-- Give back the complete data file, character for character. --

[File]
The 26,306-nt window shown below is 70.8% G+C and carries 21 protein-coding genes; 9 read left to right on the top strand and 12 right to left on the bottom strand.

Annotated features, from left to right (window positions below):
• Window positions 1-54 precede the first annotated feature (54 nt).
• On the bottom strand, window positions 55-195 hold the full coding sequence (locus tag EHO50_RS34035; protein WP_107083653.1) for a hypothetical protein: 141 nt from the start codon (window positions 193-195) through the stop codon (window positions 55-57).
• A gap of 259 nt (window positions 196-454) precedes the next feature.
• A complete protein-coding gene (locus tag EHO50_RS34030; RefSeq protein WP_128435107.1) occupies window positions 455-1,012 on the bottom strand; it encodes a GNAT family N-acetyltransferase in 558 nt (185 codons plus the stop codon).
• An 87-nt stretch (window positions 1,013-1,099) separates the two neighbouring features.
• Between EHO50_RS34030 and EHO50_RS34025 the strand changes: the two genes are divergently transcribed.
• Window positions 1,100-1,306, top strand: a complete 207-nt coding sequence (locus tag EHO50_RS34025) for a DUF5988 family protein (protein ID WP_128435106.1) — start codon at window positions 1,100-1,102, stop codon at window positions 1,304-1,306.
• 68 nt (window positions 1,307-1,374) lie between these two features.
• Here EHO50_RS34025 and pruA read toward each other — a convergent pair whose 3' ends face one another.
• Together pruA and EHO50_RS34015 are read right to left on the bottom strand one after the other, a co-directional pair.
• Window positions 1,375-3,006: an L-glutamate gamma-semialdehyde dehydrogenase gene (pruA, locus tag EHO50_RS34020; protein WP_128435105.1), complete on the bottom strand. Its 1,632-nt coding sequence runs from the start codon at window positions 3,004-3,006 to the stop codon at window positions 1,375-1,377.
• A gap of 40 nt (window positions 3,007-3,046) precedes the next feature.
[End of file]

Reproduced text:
The 26,306-nt window shown below is 70.8% G+C and carries 21 protein-coding genes; 9 read left to right on the top strand and 12 right to left on the bottom strand.

Annotated features, from left to right (window positions below):
• Window positions 1-54 precede the first annotated feature (54 nt).
• On the bottom strand, window positions 55-195 hold the full coding sequence (locus tag EHO50_RS34035; protein WP_107083653.1) for a hypothetical protein: 141 nt from the start codon (window positions 193-195) through the stop codon (window positions 55-57).
• A gap of 259 nt (window positions 196-454) precedes the next feature.
• A complete protein-coding gene (locus tag EHO50_RS34030; RefSeq protein WP_128435107.1) occupies window positions 455-1,012 on the bottom strand; it encodes a GNAT family N-acetyltransferase in 558 nt (185 codons plus the stop codon).
• An 87-nt stretch (window positions 1,013-1,099) separates the two neighbouring features.
• Between EHO50_RS34030 and EHO50_RS34025 the strand changes: the two genes are divergently transcribed.
• Window positions 1,100-1,306, top strand: a complete 207-nt coding sequence (locus tag EHO50_RS34025) for a DUF5988 family protein (protein ID WP_128435106.1) — start codon at window positions 1,100-1,102, stop codon at window positions 1,304-1,306.
• 68 nt (window positions 1,307-1,374) lie between these two features.
• Here EHO50_RS34025 and pruA read toward each other — a convergent pair whose 3' ends face one another.
• Together pruA and EHO50_RS34015 are read right to left on the bottom strand one after the other, a co-directional pair.
• Window positions 1,375-3,006: an L-glutamate gamma-semialdehyde dehydrogenase gene (pruA, locus tag EHO50_RS34020; protein WP_128435105.1), complete on the bottom strand. Its 1,632-nt coding sequence runs from the start codon at window positions 3,004-3,006 to the stop codon at window positions 1,375-1,377.
• A gap of 40 nt (window positions 3,007-3,046) precedes the next feature.